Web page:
External ventricular drain insertion accuracy: is there a need for change in practice?

Neurosurgery 65:1197–1201, 2009.DOI: 10.1227/01.NEU.0000356973.39913.0B

OBJECTIVE: Free-hand insertion of an external ventricular drain (EVD) is a common emergency neurosurgical procedure, mostly performed for critically ill patients. Although EVD complications have been studied thoroughly, the accuracy of EVD positioning has been audited only occasionally.

METHODS: Post-EVD insertion computed tomographic scans performed in our unit over a 2-year period were analyzed for EVD tip location and intracranial catheter length.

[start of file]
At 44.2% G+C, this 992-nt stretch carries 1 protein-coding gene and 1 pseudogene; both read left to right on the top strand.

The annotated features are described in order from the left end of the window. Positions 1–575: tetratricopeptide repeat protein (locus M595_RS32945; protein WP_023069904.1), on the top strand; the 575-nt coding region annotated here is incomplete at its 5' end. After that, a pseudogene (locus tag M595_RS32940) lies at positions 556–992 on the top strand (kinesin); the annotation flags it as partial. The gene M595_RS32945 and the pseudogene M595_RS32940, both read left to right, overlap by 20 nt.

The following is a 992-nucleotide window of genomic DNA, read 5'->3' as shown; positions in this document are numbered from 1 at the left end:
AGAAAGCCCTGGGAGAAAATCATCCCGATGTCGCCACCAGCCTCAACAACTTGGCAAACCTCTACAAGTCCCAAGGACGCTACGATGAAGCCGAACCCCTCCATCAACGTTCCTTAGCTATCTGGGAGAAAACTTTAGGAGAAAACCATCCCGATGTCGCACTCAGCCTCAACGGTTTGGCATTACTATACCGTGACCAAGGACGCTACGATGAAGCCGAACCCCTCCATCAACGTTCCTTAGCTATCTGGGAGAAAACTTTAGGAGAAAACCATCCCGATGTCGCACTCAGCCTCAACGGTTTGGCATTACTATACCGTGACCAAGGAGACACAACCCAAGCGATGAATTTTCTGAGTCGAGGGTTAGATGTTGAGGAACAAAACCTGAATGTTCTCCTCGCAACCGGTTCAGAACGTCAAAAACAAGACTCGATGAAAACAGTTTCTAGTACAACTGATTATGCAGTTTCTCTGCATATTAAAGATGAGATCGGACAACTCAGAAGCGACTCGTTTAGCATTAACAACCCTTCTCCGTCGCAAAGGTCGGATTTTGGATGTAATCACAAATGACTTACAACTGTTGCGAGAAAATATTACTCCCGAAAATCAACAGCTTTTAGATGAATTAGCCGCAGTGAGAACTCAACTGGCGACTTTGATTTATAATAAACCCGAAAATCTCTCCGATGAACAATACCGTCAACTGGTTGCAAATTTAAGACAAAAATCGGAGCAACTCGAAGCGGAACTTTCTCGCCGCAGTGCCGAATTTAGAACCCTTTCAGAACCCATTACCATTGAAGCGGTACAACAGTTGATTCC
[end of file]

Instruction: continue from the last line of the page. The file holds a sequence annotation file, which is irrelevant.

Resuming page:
RESULTS: A total of 183 post-EVD insertion scans were reviewed. Of those, 73 EVD tips (39.9%) were in the ipsilateral frontal horn of the lateral ventricle (the desired tar- get); of those, 18 (25%) required EVD revision/reinsertion. Of the others, 35 (19.1%) were in the third ventricle, 33 (18%) in the body of the lateral ventricle, 19 (10.4%) in the sub- arachnoid space, 5 (2.7%) in the contralateral frontal horn, and 18 (9.8%) within the brain parenchyma. When the EVD tip was outside the desired target, 44 of the patients (40%) required EVD revision/reinsertion procedure (P = 0.0383).

CONCLUSION: Free-hand insertion of an EVD is an inaccurate procedure, and further studies are required to assess the accuracy and feasibility of the routine use of neuro- navigation, ultrasonography, or other guidance techniques and the possible implication of the decreasing revision rate, complications, and length of hospital stay.

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